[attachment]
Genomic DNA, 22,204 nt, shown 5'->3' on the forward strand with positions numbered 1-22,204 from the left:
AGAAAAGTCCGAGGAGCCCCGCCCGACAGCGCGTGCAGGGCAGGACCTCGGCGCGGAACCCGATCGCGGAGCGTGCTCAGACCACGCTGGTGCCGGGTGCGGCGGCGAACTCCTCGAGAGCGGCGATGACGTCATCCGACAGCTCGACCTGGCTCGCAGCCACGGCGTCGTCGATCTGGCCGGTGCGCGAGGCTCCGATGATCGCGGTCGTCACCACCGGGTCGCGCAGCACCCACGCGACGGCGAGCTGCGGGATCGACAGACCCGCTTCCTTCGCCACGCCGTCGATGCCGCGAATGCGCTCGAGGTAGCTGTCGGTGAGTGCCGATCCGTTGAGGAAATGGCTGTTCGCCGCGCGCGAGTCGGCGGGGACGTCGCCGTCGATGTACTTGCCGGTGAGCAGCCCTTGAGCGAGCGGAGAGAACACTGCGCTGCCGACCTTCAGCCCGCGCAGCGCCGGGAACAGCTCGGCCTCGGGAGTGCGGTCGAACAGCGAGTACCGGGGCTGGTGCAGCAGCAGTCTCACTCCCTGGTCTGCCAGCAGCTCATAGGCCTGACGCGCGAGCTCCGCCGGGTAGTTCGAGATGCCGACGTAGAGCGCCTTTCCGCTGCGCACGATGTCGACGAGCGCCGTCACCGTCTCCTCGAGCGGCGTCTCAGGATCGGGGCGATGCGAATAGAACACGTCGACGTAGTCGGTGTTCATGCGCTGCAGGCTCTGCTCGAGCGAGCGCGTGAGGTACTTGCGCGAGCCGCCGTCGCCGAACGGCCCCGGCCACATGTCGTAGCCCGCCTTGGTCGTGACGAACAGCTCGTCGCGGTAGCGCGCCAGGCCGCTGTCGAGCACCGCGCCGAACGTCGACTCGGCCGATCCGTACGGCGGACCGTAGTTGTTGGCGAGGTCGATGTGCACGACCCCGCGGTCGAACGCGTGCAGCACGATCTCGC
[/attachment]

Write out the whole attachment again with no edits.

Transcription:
Genomic DNA, 22,204 nt, shown 5'->3' on the forward strand with positions numbered 1-22,204 from the left:
AGAAAAGTCCGAGGAGCCCCGCCCGACAGCGCGTGCAGGGCAGGACCTCGGCGCGGAACCCGATCGCGGAGCGTGCTCAGACCACGCTGGTGCCGGGTGCGGCGGCGAACTCCTCGAGAGCGGCGATGACGTCATCCGACAGCTCGACCTGGCTCGCAGCCACGGCGTCGTCGATCTGGCCGGTGCGCGAGGCTCCGATGATCGCGGTCGTCACCACCGGGTCGCGCAGCACCCACGCGACGGCGAGCTGCGGGATCGACAGACCCGCTTCCTTCGCCACGCCGTCGATGCCGCGAATGCGCTCGAGGTAGCTGTCGGTGAGTGCCGATCCGTTGAGGAAATGGCTGTTCGCCGCGCGCGAGTCGGCGGGGACGTCGCCGTCGATGTACTTGCCGGTGAGCAGCCCTTGAGCGAGCGGAGAGAACACTGCGCTGCCGACCTTCAGCCCGCGCAGCGCCGGGAACAGCTCGGCCTCGGGAGTGCGGTCGAACAGCGAGTACCGGGGCTGGTGCAGCAGCAGTCTCACTCCCTGGTCTGCCAGCAGCTCATAGGCCTGACGCGCGAGCTCCGCCGGGTAGTTCGAGATGCCGACGTAGAGCGCCTTTCCGCTGCGCACGATGTCGACGAGCGCCGTCACCGTCTCCTCGAGCGGCGTCTCAGGATCGGGGCGATGCGAATAGAACACGTCGACGTAGTCGGTGTTCATGCGCTGCAGGCTCTGCTCGAGCGAGCGCGTGAGGTACTTGCGCGAGCCGCCGTCGCCGAACGGCCCCGGCCACATGTCGTAGCCCGCCTTGGTCGTGACGAACAGCTCGTCGCGGTAGCGCGCCAGGCCGCTGTCGAGCACCGCGCCGAACGTCGACTCGGCCGATCCGTACGGCGGACCGTAGTTGTTGGCGAGGTCGATGTGCACGACCCCGCGGTCGAACGCGTGCAGCACGATCTCGC